EUGENE M. MCCARTHY, PHD GENETICS
(Continued from the previous page)
Creationism continued as the majority view. Its adherents still embraced the notion of a divinely regulated natural order, and therefore opposed Linnaeus. In particular, Joseph Gottlieb Kölreuter (1733-1806) doggedly opposed Linnaeus' theory. In a shower of reports published over a twenty-eight-year period (1761-1788),¹ he set forth the results of hundreds of hybridization experiments.
Mayr (1982: 645) says Kölreuter's "basic objective was to prove that hybridization of two species does not produce a third species." The ultimate motive underpinning that objective was of a religious nature. Callender (1988: 44) says Kölreuter considered Linnaeus' theory "as subversive of the doctrine of Special Creation." Kölreuter's own words show he believed in a provident Nature that always took care to prevent natural hybridization:
Kölreuter's objections. Kölreuter claimed two phenomena refuted Linnaeus' theory.³ First, he had noticed that some hybrids, when self-fertilized, produce progeny more similar to one or the other of their original parental forms than to the hybrid itself. On this basis he surmised (but did not directly observe) that later-generation hybrids would eventually become perfectly similar to the original forms. In subsequent literature this supposed phenomenon was called "reversion." Modern research has shown that while some hybrids, from some crosses, do exhibit such a tendency, there is no rule of the rigid sort Kölreuter alleged. Some hybrids show such a tendency. Others don't.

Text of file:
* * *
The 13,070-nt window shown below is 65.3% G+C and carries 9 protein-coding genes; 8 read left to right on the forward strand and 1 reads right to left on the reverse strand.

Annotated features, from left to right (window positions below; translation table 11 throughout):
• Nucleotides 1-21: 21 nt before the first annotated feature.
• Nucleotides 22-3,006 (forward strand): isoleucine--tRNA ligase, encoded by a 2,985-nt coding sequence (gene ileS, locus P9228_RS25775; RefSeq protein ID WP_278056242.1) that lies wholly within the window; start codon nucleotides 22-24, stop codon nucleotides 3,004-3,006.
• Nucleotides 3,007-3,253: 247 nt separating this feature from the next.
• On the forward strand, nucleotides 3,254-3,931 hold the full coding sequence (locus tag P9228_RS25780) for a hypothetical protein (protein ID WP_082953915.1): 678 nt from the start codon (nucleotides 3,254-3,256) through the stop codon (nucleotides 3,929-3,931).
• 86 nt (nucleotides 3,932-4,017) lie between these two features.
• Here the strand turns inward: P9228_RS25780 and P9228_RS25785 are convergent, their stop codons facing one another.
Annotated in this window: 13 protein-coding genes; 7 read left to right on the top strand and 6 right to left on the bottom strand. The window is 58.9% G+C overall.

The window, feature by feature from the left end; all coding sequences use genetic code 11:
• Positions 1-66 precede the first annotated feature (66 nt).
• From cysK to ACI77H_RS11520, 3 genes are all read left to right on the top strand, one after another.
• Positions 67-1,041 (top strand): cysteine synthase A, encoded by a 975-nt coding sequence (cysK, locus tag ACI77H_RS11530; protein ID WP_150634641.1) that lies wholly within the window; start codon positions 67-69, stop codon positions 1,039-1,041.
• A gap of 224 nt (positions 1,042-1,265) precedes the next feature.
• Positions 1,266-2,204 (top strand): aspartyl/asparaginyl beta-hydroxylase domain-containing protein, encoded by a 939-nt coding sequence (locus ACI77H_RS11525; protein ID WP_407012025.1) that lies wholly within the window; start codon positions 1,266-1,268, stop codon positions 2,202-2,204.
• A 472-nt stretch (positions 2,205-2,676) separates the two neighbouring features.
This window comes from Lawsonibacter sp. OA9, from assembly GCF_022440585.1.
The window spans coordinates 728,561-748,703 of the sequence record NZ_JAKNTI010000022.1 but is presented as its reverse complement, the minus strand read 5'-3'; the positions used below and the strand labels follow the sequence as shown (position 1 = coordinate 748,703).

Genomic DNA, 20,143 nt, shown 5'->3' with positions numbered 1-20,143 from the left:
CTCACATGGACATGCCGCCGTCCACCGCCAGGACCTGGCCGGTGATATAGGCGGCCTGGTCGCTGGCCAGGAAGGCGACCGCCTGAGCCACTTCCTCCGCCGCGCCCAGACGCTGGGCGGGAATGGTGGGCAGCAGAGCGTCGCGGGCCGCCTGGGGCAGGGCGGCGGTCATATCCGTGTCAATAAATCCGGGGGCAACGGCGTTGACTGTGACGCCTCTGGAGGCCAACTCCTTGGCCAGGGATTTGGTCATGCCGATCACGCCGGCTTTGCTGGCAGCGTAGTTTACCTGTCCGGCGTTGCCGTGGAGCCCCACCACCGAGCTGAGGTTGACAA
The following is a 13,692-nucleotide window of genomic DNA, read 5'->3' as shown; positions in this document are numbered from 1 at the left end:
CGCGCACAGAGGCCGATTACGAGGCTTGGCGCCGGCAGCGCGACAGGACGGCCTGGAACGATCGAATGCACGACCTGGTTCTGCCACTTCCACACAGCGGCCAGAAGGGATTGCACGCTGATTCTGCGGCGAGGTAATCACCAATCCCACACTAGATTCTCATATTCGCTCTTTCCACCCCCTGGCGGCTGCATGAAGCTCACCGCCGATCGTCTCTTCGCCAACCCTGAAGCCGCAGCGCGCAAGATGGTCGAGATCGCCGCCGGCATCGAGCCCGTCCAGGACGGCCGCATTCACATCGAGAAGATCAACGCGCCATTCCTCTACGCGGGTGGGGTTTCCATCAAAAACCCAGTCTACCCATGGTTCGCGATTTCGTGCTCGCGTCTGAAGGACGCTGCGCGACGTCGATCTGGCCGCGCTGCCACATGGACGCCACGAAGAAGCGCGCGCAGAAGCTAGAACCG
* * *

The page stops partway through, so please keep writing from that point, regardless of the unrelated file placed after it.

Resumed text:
Second, he had observed that when the hybrids derived from a cross are mated in each subsequent generation, not with each other, but always with one of the two parental forms originally producing them, they became more and more like that form with each succeeding generation. After many generations, they became indistinguishable. He called this the "transformation" of one parent into the other. Because he believed pollen derived from parental forms to be more potent than that derived from hybrids, he concluded that any naturally occurring hybrids would be subjected to an ongoing natural process that would transform them back into their parents. But this was merely a surmise, in no way based on the observation of natural populations and says nothing about hybrids produced in some other way.
In fact, as we shall see, many stable natural hybrids are known. Kölreuter's claims were, however, accepted and widely cited by naturalists who defended the notions of immutability and Special Creation.
Gärtner. An even more sedulous member of the conservative faction was Carl Friedrich von Gärtner (1772-1850). He, too, sought to squelch Linnaeus' heresy through the assiduous hybridization of plants. As a young man he was a close family friend of Kölreuter's and like him sought experimental support for Special Creation.⁴ In 1800, he closed shop as a medical doctor and devoted the remainder of his life to botany. From about 1824 until his death he studied plant hybrids. He eventually published the results of nearly 10,000 crossing experiments, in his Versuche und Beobachtungen über die Bastarderzeugung im Pflanzenreich (1849). Gärtner saw his work as a test of alternative hypotheses, Special Creation and Linnaeus' theory of evolution through hybridization (Callender 1988). He seems to have been driven by an awareness that many scientists accepted Linnaeus' views. As he notes himself in the introduction to his book,